Forum on screen heritage update

The future of screen heritage in the UK: a symposium on strategy

Roehampton University
Roehampton Lane, London
Saturday 22nd September 2007
10am to 4 pm

Is our screen heritage — everything from film to phone clips on YouTube — slipping through our fingers? Will we know how to research and find moving image material in 10 years time? What will our archives and libraries be archiving in 50 years, and in what form? Can we afford it? Can we afford not to?

Technology is developing so fast that while new types of screen works are being produced, the UK’s moving image archive institutions are struggling even to maintain current collections. The amount of moving image material produced is overwhelming decisions about selection, and raising questions about what exactly needs preserving. And has preservation become an access issue? Or copying, with the attendant Intellectual property questions? Will archivists and librarians in the future merely label certain copies of items deemed important, and save them to a server? And how will we use them?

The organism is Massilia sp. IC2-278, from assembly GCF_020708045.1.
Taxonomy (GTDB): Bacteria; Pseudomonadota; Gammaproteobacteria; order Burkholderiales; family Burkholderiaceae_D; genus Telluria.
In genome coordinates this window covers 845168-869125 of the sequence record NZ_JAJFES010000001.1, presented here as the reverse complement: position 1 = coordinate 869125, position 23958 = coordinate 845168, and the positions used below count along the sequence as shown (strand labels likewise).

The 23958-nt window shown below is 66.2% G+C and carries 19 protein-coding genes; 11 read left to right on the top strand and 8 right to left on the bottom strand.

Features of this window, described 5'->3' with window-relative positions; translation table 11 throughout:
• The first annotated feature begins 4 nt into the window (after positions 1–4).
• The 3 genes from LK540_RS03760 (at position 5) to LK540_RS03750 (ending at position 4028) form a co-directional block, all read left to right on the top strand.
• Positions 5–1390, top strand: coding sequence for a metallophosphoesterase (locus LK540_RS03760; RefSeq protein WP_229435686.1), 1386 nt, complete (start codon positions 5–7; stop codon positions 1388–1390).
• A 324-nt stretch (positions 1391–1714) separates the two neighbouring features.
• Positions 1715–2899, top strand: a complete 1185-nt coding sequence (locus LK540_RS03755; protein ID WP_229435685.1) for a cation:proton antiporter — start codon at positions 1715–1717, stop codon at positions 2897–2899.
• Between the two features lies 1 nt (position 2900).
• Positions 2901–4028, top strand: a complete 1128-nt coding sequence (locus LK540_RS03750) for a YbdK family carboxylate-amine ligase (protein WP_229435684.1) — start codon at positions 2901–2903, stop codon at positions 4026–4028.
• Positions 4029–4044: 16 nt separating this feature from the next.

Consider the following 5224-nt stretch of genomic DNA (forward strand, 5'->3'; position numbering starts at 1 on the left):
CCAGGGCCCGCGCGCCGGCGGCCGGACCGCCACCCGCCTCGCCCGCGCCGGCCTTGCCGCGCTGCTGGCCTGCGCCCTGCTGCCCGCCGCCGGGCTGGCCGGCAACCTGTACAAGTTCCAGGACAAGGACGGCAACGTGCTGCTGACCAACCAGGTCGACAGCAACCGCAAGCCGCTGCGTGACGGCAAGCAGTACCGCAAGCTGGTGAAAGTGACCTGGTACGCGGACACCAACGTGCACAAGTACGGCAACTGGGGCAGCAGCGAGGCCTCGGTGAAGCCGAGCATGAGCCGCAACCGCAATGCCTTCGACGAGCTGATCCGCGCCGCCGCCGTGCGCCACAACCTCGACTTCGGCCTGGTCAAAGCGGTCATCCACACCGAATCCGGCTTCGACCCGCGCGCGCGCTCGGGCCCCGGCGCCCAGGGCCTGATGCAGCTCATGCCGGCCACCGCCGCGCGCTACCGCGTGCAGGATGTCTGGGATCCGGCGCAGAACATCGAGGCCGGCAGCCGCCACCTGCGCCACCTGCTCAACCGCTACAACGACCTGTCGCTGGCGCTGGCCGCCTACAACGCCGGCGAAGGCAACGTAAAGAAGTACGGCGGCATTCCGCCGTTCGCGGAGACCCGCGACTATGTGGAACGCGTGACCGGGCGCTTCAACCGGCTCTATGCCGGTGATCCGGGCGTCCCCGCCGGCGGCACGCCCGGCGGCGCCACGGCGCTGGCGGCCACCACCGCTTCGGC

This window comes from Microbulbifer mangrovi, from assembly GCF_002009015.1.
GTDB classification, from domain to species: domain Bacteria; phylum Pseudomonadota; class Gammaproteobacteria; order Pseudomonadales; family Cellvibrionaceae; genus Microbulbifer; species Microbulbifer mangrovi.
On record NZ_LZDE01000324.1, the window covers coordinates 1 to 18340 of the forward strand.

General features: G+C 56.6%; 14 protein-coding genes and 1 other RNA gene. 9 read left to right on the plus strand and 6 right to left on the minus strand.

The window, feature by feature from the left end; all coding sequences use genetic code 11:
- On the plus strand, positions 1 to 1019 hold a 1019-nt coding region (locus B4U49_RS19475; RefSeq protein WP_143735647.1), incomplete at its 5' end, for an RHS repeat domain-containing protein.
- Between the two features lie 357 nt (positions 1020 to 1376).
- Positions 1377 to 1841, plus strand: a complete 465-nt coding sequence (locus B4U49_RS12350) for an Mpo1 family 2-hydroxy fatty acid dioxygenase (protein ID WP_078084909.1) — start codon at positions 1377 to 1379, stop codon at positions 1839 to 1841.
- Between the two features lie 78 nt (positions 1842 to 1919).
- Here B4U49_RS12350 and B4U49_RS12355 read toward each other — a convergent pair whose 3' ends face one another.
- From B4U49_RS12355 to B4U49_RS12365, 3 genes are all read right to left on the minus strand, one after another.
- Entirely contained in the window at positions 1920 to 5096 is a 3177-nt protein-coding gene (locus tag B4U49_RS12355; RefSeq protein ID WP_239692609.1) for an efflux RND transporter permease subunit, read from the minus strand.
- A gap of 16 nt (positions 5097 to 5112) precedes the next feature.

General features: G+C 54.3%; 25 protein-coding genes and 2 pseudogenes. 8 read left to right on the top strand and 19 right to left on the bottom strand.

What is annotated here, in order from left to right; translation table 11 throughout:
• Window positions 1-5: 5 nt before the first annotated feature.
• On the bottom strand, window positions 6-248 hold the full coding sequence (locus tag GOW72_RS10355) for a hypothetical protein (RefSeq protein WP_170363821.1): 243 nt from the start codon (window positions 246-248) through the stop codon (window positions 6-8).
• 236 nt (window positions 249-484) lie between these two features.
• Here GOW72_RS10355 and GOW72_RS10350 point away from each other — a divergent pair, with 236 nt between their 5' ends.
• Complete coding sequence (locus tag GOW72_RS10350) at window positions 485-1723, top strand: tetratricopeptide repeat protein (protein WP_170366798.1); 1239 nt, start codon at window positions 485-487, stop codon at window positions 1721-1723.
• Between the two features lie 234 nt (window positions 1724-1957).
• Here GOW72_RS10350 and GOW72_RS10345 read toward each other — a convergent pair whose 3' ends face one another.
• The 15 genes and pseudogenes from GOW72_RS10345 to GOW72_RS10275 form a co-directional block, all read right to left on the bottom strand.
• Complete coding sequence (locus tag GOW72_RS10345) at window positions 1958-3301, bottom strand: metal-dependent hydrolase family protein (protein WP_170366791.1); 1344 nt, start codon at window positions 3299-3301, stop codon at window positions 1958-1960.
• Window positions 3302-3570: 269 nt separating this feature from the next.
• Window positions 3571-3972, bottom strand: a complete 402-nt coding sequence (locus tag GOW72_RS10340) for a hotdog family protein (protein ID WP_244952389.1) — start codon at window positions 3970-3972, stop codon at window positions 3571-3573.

Funding levels and institutional divisions complicate these questions. There are threats to current collections as well as future ones. This symposium is intended to bring academics, archivists, collectors, historians and other stakeholders to a discussion about the vision for the future. Confirmed speakers include Amanda Nevill (British Film Institute); Adam Lee (BBC), Murray Weston (British Universities Film and Video Council), Lynne Brindley (British Library) and James Patterson (Film Archive Forum). Prof. Stephen Coleman (Leeds) will act as rapporteur.

Registration is free and places are limited. Refreshments are provided free, morning and afternoon, and lunch is available for £10. Limited car parking will be available. To register contact Blanca Sainz-Garcia (, or register on-line at:

The symposium is supported and organised by the Centre for Research in Film and Audiovisual Cultures, Roehampton University; and by the Louis Le Prince Centre, Institute of Communication Studies, University of Leeds on behalf of MeCCSA.

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